The US dollar took a dive and gains in stocks evaporated after disappointing US jobs data, while Tokyo rose on stimulus hopes after Japan's prime minister signalled his exit.
The United States gained only 235,000 jobs last month, according to government data released Friday, far below expectations and a possible harbinger that the Delta variant is harming the US economic recovery.
The payroll increase reported by the Labour Department in August was sharply lower than the upwardly revised 1.1 million positions added in July, as well as the analyst consensus of 750,000.
The figure is likely to encourage the US Federal Reserve to hold off from beginning to wind down its stimulus to support the economy at its September meeting.
"Time will tell if this is just a speed bump for America's rapidly accelerating economy, or if job creation has genuinely veered off course," said Jay Mawji, managing director of global liquidity provider IX Prime.
"But the markets are focused on the Fed's next move. Barring any surprises over the next couple of weeks, the Fed is likely to keep rates at their current low level, sending the dollar into the weekend deep in the red," he added.
The dollar, already under pressure, slumped after the data was released.
Gains for US stocks in the futures market evaporated as did early gains in Europe.
The Dow dropped 0.2 percent at the start of trading. Meanwhile, the S&P 500 and Nasdaq Composite slid off record closes.
Fed boss Jerome Powell last week indicated that the cental bank would take it easy in winding down the financial support -- and would be even more careful in lifting interest rates -- but offered no timetable for doing so.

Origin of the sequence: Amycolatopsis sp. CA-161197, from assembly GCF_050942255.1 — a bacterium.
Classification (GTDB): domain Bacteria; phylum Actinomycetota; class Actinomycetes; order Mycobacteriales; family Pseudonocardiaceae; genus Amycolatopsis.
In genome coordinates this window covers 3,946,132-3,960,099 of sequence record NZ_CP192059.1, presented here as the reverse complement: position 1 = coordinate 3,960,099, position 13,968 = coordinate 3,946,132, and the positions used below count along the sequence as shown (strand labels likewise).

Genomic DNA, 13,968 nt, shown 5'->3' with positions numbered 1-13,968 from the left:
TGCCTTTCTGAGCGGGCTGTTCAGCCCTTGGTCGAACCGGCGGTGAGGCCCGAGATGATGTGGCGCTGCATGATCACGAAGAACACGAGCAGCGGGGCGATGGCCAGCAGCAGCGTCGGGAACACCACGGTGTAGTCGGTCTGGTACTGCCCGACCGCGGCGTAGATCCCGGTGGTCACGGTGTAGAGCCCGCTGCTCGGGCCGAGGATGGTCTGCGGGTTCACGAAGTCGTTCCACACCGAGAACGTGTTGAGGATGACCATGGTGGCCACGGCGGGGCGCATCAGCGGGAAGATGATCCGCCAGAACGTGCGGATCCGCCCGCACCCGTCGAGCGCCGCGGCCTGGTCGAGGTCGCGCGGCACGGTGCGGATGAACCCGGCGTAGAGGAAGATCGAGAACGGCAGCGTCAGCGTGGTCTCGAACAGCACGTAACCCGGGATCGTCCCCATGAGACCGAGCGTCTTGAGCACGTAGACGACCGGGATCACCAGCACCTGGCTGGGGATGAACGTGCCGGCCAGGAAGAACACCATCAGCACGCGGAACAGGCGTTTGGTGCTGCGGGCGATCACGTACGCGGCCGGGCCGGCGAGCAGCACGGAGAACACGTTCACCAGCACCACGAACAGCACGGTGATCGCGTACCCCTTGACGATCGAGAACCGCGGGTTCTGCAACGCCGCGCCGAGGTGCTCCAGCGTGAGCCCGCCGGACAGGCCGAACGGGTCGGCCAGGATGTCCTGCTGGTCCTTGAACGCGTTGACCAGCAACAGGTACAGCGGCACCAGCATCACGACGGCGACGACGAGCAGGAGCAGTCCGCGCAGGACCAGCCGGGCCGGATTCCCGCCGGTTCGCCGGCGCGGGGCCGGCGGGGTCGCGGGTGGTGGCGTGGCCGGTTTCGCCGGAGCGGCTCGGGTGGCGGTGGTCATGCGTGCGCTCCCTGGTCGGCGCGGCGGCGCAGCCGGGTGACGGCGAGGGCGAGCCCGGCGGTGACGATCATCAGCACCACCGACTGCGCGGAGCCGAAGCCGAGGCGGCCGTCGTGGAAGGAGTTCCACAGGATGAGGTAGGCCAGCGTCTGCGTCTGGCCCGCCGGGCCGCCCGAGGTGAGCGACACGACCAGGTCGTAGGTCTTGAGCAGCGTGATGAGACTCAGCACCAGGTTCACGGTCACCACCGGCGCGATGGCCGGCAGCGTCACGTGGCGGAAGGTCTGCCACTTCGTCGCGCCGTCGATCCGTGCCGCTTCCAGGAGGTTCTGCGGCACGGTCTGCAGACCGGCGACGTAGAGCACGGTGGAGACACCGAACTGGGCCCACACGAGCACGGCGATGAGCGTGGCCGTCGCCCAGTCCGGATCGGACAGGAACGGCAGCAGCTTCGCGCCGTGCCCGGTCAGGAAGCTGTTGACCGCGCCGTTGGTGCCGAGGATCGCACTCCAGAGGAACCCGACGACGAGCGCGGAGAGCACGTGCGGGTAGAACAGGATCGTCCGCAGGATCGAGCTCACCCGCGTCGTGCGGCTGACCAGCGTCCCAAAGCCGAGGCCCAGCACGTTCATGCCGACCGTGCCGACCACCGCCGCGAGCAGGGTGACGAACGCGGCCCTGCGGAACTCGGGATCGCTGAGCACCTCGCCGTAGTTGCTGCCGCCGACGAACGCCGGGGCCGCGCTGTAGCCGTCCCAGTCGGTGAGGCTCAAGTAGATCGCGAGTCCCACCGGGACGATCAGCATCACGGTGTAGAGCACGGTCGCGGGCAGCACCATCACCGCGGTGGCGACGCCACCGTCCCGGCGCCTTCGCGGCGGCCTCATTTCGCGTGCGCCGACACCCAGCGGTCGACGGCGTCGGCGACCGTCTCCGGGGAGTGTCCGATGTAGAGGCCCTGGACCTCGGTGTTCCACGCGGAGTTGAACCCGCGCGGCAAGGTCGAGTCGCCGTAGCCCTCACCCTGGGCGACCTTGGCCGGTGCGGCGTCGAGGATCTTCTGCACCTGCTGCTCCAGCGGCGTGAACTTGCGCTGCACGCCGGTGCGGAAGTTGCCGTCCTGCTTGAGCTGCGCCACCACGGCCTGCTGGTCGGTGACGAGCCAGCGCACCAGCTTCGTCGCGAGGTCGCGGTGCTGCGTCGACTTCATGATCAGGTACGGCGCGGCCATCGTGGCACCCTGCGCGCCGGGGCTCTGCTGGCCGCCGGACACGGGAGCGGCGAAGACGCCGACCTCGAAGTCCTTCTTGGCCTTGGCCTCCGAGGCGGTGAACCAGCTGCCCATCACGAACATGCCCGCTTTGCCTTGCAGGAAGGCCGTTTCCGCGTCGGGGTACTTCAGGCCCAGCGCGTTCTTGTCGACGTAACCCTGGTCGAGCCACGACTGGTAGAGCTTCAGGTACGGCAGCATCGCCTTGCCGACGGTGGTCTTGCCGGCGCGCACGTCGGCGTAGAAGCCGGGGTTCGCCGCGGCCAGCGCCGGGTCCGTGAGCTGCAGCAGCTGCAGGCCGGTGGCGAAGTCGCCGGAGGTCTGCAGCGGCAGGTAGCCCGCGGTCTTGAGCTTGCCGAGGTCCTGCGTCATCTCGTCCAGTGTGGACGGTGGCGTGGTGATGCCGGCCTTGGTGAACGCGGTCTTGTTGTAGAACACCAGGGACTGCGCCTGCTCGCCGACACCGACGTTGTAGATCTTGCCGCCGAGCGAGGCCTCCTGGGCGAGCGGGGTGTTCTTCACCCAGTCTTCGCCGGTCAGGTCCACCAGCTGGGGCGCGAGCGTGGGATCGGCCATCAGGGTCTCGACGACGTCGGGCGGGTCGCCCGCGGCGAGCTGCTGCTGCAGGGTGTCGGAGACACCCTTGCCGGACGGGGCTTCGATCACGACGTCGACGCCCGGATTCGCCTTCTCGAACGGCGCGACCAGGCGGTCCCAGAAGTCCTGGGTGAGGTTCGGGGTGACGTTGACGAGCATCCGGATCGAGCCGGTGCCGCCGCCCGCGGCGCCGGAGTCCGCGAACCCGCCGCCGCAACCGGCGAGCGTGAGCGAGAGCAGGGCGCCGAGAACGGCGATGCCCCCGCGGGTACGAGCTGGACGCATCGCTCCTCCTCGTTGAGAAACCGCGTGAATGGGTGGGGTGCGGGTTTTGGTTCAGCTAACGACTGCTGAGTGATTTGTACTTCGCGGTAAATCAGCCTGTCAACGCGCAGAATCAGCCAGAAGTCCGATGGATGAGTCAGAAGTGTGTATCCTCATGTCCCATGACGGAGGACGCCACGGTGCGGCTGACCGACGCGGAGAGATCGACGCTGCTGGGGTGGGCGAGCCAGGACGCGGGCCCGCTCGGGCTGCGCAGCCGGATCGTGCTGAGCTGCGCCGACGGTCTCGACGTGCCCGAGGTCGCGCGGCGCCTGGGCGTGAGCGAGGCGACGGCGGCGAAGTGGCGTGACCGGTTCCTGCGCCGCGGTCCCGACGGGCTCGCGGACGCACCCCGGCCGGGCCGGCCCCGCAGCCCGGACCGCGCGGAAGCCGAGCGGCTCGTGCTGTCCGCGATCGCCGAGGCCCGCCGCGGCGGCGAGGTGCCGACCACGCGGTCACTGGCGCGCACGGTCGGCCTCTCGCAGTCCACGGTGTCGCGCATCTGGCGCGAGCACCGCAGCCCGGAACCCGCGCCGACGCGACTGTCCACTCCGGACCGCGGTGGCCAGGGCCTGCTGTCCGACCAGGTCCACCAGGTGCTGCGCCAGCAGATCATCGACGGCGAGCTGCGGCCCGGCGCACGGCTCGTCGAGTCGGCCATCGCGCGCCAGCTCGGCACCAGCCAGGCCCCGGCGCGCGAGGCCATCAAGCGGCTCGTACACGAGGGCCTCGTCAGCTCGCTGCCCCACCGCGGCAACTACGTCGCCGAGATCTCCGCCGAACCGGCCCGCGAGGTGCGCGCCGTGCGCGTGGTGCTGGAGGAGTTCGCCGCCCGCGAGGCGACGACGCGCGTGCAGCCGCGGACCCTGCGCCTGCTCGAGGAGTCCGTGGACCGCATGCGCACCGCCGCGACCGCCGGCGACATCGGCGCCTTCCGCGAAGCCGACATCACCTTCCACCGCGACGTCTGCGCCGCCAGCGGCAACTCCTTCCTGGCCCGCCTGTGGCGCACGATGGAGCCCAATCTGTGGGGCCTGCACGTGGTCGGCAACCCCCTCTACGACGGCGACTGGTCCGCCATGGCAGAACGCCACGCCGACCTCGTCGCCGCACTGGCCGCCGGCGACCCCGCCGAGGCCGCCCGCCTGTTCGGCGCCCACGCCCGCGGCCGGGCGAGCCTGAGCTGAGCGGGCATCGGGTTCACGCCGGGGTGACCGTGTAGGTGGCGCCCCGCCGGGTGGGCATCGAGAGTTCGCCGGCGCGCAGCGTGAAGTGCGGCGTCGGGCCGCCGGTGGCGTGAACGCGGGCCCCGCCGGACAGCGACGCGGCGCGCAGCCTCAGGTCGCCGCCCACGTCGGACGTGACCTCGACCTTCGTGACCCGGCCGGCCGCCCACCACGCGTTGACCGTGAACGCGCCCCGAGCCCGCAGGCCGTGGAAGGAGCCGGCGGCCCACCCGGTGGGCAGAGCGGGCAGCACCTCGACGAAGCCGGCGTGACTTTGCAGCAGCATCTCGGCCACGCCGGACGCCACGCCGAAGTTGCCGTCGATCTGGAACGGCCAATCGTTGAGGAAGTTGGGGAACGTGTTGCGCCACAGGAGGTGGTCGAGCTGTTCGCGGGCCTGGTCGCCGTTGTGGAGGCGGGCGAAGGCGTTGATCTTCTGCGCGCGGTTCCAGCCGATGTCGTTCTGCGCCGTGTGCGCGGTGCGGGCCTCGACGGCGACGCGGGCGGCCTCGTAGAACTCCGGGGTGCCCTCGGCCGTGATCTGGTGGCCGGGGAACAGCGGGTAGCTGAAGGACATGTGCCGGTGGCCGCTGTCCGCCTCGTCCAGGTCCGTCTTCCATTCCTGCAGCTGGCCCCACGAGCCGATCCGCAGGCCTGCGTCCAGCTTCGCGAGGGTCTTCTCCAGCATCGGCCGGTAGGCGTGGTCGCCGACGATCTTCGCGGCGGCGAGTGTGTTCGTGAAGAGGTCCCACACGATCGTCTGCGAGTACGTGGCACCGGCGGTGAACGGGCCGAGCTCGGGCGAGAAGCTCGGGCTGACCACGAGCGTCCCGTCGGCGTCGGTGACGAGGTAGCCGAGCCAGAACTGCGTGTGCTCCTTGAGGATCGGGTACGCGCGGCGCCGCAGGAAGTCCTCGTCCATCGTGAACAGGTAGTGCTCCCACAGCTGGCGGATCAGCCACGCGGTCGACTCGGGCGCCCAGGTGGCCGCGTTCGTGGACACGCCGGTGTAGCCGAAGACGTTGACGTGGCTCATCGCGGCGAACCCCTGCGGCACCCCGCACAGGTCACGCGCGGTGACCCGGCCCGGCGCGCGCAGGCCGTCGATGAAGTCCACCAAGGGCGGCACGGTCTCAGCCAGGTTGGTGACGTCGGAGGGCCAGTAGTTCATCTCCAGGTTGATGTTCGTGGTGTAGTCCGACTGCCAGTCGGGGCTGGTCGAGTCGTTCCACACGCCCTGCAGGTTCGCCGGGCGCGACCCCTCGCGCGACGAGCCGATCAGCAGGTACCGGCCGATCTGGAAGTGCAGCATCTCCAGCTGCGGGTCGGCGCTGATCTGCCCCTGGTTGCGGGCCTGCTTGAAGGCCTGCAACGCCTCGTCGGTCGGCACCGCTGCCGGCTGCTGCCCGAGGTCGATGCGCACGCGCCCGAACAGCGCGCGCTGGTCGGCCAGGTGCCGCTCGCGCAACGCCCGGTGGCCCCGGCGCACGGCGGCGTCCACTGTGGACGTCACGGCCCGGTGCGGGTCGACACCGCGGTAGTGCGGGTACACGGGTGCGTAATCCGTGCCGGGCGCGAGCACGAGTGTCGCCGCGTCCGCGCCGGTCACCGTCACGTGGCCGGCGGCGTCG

"If Fed Chair Powell was looking for cover to make his case for why the Fed should hold off on announcing a tapering plan at the September 21-22 FOMC meeting, he found it in today's release of the August Employment Situation Report," said analyst Patrick J. O'Hare at Briefing.com.
He said the key takeaway from the data is that it creates "a real mess from a policy-making standpoint" that will "fuel continued uncertainty for market participants" on the timing of the Fed's action.
In Asia, Tokyo stocks jumped more than two percent after Yoshihide Suga said he will not run for his ruling party's leadership, effectively ending his tenure as premier and throwing wide open the race to succeed him.
Analysts said the gains were fuelled by hopes the next leader will push for a huge spending package to support the virus-hit economy. Suga's rival in the race for the post last year, Fumio Kishida, on Thursday called for tens of trillions of yen in spending to battle the coronavirus pandemic.
Sydney, Seoul, Wellington, Taipei, Manila, Mumbai, Bangkok and Jakarta also rose.
But Hong Kong and Shanghai fell, with tech firms hurt by Alibaba's donation of more than $15 billion (12.6 billion euros) to charitable causes after Chinese President Xi Jinping called for the rich to do more to tackle inequality.
Alibaba, which has been a key target of Beijing's drive against high-flying tech firms, said it would put the money to "common prosperity" schemes.